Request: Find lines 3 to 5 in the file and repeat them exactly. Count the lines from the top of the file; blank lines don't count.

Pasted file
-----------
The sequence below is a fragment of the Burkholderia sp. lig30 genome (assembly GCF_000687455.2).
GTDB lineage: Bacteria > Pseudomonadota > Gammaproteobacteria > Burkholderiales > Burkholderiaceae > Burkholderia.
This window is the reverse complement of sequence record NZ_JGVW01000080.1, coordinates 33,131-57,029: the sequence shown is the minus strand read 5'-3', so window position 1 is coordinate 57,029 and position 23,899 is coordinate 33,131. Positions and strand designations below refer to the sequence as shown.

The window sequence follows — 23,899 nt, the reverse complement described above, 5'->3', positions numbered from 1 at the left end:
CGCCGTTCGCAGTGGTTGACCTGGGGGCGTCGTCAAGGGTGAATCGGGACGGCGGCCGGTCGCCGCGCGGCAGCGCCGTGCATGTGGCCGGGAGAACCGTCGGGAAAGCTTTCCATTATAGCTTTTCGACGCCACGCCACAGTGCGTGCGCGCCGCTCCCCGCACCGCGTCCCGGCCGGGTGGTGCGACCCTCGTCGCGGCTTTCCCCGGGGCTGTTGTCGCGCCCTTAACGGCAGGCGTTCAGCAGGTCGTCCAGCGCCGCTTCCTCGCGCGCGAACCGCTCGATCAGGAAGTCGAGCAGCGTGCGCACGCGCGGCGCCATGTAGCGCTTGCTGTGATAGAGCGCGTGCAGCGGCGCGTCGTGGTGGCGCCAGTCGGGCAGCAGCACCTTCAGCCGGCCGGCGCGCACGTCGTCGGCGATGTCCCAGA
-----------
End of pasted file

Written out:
This window is the reverse complement of sequence record NZ_JGVW01000080.1, coordinates 33,131-57,029: the sequence shown is the minus strand read 5'-3', so window position 1 is coordinate 57,029 and position 23,899 is coordinate 33,131. Positions and strand designations below refer to the sequence as shown.

The window sequence follows — 23,899 nt, the reverse complement described above, 5'->3', positions numbered from 1 at the left end:
CGCCGTTCGCAGTGGTTGACCTGGGGGCGTCGTCAAGGGTGAATCGGGACGGCGGCCGGTCGCCGCGCGGCAGCGCCGTGCATGTGGCCGGGAGAACCGTCGGGAAAGCTTTCCATTATAGCTTTTCGACGCCACGCCACAGTGCGTGCGCGCCGCTCCCCGCACCGCGTCCCGGCCGGGTGGTGCGACCCTCGTCGCGGCTTTCCCCGGGGCTGTTGTCGCGCCCTTAACGGCAGGCGTTCAGCAGGTCGTCCAGCGCCGCTTCCTCGCGCGCGAACCGCTCGATCAGGAAGTCGAGCAGCGTGCGCACGCGCGGCGCCATGTAGCGCTTGCTGTGATAGAGCGCGTGCAGCGGCGCGTCGTGGTGGCGCCAGTCGGGCAGCAGCACCTTCAGCCGGCCGGCGCGCACGTCGTCGGCGATGTCCCAGA